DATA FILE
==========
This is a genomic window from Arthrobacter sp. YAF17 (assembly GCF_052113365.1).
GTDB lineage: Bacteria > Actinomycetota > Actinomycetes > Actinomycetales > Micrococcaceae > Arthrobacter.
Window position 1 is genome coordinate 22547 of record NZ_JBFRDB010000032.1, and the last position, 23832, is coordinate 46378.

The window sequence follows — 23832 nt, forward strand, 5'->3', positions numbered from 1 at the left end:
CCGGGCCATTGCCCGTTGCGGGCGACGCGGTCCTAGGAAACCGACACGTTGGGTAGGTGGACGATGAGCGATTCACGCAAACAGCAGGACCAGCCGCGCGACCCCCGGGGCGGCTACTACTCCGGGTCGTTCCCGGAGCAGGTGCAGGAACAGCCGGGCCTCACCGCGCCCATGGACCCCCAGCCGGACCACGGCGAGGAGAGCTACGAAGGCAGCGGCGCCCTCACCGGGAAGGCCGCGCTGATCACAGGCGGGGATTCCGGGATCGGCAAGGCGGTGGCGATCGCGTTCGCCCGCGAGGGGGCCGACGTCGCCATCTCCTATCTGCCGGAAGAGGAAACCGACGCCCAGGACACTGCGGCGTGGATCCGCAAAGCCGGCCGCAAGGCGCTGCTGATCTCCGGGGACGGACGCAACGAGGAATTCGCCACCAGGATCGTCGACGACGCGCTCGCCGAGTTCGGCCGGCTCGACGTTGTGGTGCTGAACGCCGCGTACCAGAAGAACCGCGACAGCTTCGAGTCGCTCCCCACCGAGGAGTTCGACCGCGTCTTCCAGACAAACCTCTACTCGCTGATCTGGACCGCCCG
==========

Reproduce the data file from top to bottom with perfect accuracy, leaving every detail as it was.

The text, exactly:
This is a genomic window from Arthrobacter sp. YAF17 (assembly GCF_052113365.1).
GTDB lineage: Bacteria > Actinomycetota > Actinomycetes > Actinomycetales > Micrococcaceae > Arthrobacter.
Window position 1 is genome coordinate 22547 of record NZ_JBFRDB010000032.1, and the last position, 23832, is coordinate 46378.

The window sequence follows — 23832 nt, forward strand, 5'->3', positions numbered from 1 at the left end:
CCGGGCCATTGCCCGTTGCGGGCGACGCGGTCCTAGGAAACCGACACGTTGGGTAGGTGGACGATGAGCGATTCACGCAAACAGCAGGACCAGCCGCGCGACCCCCGGGGCGGCTACTACTCCGGGTCGTTCCCGGAGCAGGTGCAGGAACAGCCGGGCCTCACCGCGCCCATGGACCCCCAGCCGGACCACGGCGAGGAGAGCTACGAAGGCAGCGGCGCCCTCACCGGGAAGGCCGCGCTGATCACAGGCGGGGATTCCGGGATCGGCAAGGCGGTGGCGATCGCGTTCGCCCGCGAGGGGGCCGACGTCGCCATCTCCTATCTGCCGGAAGAGGAAACCGACGCCCAGGACACTGCGGCGTGGATCCGCAAAGCCGGCCGCAAGGCGCTGCTGATCTCCGGGGACGGACGCAACGAGGAATTCGCCACCAGGATCGTCGACGACGCGCTCGCCGAGTTCGGCCGGCTCGACGTTGTGGTGCTGAACGCCGCGTACCAGAAGAACCGCGACAGCTTCGAGTCGCTCCCCACCGAGGAGTTCGACCGCGTCTTCCAGACAAACCTCTACTCGCTGATCTGGACCGCCCG